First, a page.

U.S.-Iranian journalist charged with espionage
TEHRAN (Reuters) - An Iranian-American journalist detained in Iran, Roxana Saberi, has been charged with espionage on behalf of the United States and her trial will start next week, Iranian media reported on Wednesday.
In Washington, U.S. Secretary of State Hillary Clinton said she was very concerned by reports of the charges against Saberi and demanded her immediate release.
The new U.S. administration of President Barack Obama is trying to reach out to the Islamic Republic, offering a "new beginning" of engagement after three decades of mutual mistrust.
Shortly after the news about Saberi, six major powers meeting in London said they would invite Iran for talks to seek a diplomatic solution to the dispute over its nuclear program and, in a major shift, the United States would take part.
Saberi, 31, who was born in the United States and has reported for the BBC, National Public Radio and other media, was arrested in January for working in Iran after her press credentials had expired.
Iran's deputy prosecutor for security issues, Hassan Haddad, said she had confessed to taking part in espionage activities, Iran's English-language Press TV said.
"She has been charged and a branch of the Revolutionary Court is reviewing her case now," ISNA news agency quoted him as saying, referring to a court which handles security issues.
The judge in the case told state television: "Journalism for this accused ... was a cover to collect information and intelligence and transfer them to America's intelligence service." The television only gave his last name, Heydarifard.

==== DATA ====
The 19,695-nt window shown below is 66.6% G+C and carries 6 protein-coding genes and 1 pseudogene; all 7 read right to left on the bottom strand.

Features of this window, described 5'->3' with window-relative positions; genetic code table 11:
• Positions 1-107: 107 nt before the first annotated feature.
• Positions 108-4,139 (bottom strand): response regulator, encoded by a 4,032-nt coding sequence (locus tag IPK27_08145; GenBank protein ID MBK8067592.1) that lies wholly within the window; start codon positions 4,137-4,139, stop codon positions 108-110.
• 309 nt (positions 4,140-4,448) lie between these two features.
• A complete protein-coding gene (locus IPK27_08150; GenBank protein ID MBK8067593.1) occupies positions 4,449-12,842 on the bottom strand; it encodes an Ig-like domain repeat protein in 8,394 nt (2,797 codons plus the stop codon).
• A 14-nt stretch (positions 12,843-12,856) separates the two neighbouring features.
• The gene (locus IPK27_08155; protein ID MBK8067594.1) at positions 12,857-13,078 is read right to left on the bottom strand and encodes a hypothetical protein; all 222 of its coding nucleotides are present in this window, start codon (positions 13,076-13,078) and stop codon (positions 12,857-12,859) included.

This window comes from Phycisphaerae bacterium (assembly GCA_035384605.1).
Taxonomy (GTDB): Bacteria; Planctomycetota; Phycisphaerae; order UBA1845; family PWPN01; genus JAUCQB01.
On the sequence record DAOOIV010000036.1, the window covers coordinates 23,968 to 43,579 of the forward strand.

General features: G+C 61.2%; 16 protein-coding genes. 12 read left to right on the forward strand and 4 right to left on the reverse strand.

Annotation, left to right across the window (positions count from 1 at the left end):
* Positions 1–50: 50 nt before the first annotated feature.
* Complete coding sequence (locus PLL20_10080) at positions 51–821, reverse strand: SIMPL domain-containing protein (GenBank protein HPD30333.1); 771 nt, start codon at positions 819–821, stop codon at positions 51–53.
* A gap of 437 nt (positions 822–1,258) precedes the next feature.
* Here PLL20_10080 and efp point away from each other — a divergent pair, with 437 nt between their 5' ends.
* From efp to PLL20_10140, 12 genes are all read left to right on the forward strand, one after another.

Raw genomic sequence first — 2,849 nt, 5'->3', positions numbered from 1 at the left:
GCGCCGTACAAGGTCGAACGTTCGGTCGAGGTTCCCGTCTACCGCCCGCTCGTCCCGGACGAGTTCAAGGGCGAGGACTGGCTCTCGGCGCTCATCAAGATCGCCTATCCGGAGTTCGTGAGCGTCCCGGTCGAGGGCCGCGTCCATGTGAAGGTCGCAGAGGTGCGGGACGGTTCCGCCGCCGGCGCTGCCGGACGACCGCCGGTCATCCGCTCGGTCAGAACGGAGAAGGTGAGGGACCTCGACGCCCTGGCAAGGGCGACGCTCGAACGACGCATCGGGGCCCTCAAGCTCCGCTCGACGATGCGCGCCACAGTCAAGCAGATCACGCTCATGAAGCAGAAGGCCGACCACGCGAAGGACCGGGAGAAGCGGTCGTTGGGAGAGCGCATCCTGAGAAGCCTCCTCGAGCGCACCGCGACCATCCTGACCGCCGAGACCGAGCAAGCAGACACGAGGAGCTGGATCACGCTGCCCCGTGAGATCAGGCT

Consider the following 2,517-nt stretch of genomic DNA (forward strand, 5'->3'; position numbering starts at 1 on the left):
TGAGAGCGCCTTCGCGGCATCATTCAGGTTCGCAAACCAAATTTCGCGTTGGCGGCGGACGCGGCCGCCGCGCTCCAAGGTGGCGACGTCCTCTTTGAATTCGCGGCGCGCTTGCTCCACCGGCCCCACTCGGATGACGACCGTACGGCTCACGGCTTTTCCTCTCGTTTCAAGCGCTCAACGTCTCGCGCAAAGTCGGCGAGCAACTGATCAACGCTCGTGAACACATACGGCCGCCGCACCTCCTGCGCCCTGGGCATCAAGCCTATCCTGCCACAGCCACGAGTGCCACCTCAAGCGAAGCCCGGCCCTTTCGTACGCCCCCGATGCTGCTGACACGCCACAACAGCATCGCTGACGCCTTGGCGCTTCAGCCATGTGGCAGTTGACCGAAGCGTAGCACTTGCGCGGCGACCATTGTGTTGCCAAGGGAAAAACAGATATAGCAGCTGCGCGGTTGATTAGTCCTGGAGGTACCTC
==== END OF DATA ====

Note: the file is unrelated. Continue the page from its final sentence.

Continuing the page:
He said Saberi would go on trial next week.
Her lawyer, Abdolsamad Khorramshahi, told Reuters: "As they have announced, they have accused her of espionage." But he said he had not yet received official word about the charges.
Under Iran's penal code, espionage can carry the death penalty. Last November Iran executed an Iranian businessman convicted of spying on the military for Israel.
"We are deeply concerned by the news we are hearing... We wish for a speedy release and return to her family," Clinton told reporters in Washington.
Washington cut ties with Tehran shortly after the Islamic revolution in 1979, but Obama has offered to extend a hand of peace if Iran "unclenches its fist."
Iran says it wants to see real change in Washington's policies, away from those of former President George W. Bush, who led a drive to isolate Tehran because of nuclear work the West suspects has military aims, a charge Iran denies.
Saberi's parents visited her in Tehran's Evin jail on Monday, after arriving from the United States. Evin is a jail where rights groups say political prisoners are usually taken.
Last month, Reza and Kiko Saberi appealed to Supreme Leader Ayatollah Ali Khamenei for their daughter's release, saying she was in a "critical" mental condition.
She is a citizen of both the United States and Iran. But Tehran does not recognize dual nationality.
"This issue has no impact on reviewing her case in Iran's judicial system," Haddad said, adding one person who used to provide Saberi with intelligence had also been arrested.
In another case that has caused concern in the West, state television said a court had upheld the jail sentences on two Iranian brothers accused of involvement in a U.S.-funded plot to overthrow the Islamic system of government.
Arash and Kamiar Alaei, who are both doctors, were arrested in 2008 and later jailed for six and three years respectively.
Iran often accuses the West of seeking to undermine the Islamic state through a "soft" or "velvet revolution" with the help of intellectuals and others inside the country.
Diplomats and human rights groups say Iran has cracked down on dissenting voices since President Mahmoud Ahmadinejad came to power in 2005, possibly in response to Western pressure on Tehran to halt its disputed nuclear work.
(Additional reporting by Parisa Hafezi in Tehran and Sue Pleming in Washington; Editing by Jonathan Wright)
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